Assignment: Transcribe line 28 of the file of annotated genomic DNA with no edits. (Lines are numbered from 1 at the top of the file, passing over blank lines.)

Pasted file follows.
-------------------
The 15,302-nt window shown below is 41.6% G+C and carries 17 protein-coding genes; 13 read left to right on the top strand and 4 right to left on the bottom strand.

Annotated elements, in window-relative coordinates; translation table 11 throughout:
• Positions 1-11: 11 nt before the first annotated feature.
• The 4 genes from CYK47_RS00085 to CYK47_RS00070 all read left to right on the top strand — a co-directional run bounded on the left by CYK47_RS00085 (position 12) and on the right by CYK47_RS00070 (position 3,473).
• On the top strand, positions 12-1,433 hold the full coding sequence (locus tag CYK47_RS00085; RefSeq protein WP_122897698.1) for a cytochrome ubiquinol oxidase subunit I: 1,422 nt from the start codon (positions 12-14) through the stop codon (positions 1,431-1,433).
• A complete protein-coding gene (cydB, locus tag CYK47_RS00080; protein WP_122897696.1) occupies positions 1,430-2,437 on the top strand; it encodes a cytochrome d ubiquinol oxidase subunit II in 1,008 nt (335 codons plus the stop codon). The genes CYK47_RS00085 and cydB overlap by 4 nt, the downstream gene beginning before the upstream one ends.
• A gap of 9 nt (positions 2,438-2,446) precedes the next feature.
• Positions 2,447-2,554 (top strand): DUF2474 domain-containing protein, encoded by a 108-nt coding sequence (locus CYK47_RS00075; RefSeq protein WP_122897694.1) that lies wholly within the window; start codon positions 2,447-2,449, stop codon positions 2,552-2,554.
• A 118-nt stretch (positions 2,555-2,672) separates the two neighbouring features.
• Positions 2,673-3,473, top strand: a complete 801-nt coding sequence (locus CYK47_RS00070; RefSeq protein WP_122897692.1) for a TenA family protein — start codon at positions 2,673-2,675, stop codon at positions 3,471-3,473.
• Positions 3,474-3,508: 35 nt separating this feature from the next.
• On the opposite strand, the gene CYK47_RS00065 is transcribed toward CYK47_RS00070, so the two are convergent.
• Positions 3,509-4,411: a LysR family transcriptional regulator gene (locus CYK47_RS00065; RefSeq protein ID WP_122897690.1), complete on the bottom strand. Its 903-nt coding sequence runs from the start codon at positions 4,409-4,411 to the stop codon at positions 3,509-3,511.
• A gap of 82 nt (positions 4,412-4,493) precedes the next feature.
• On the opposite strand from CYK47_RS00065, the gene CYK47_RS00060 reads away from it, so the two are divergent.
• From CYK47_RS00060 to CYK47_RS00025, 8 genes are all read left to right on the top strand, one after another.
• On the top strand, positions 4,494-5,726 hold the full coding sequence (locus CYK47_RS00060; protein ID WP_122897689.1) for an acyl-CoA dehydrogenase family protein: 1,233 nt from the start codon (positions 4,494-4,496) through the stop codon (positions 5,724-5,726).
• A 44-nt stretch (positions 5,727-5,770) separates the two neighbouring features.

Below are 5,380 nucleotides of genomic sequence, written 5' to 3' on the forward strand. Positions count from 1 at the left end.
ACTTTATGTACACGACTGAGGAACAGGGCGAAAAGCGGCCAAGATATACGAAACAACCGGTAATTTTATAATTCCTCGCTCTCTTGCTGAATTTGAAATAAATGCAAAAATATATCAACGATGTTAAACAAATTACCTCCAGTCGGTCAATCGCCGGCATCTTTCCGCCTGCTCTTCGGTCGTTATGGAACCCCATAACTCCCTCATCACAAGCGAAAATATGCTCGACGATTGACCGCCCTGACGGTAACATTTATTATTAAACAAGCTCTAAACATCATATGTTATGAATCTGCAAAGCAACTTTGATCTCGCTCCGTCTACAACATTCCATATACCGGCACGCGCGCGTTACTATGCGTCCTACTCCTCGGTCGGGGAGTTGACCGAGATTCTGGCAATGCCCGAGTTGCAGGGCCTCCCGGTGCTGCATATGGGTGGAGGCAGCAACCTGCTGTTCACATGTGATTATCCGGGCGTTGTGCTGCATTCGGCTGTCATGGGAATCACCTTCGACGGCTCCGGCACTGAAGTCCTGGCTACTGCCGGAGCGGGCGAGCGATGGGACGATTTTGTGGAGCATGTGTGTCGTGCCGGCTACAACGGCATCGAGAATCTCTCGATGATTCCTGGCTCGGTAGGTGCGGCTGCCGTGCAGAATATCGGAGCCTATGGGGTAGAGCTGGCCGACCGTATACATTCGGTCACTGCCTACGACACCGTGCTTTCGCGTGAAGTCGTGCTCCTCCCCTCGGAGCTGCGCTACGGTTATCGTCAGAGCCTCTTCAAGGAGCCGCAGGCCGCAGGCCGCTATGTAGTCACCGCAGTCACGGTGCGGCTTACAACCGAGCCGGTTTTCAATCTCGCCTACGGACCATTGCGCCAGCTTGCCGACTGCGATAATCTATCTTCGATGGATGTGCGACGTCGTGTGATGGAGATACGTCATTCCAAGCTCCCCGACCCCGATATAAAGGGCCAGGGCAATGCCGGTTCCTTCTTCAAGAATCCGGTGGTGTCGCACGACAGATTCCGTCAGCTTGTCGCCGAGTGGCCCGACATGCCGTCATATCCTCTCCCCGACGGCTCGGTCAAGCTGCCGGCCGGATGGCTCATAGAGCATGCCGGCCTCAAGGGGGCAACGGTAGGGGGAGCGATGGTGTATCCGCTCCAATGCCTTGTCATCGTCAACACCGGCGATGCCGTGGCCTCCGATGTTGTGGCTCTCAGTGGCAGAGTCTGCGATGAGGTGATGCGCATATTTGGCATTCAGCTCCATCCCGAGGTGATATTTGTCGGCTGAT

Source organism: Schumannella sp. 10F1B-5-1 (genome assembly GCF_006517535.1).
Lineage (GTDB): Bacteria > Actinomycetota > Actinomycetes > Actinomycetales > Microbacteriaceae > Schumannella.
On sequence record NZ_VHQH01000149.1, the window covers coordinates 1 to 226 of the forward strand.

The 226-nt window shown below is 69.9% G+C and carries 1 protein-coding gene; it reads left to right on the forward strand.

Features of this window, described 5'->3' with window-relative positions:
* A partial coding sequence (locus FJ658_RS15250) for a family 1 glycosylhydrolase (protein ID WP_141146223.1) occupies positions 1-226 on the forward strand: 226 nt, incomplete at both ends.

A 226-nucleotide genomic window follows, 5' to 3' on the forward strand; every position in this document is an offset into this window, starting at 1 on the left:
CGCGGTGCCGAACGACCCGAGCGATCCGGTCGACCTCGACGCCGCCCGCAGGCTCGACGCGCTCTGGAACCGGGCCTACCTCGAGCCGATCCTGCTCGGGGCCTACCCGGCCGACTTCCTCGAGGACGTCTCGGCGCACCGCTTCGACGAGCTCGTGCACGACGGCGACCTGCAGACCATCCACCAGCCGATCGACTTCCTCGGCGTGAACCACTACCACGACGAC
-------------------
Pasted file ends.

CGCGGTGCCGAACGACCCGAGCGATCCGGTCGACCTCGACGCCGCCCGCAGGCTCGACGCGCTCTGGAACCGGGCCTACCTCGAGCCGATCCTGCTCGGGGCCTACCCGGCCGACTTCCTCGAGGACGTCTCGGCGCACCGCTTCGACGAGCTCGTGCACGACGGCGACCTGCAGACCATCCACCAGCCGATCGACTTCCTCGGCGTGAACCACTACCACGACGAC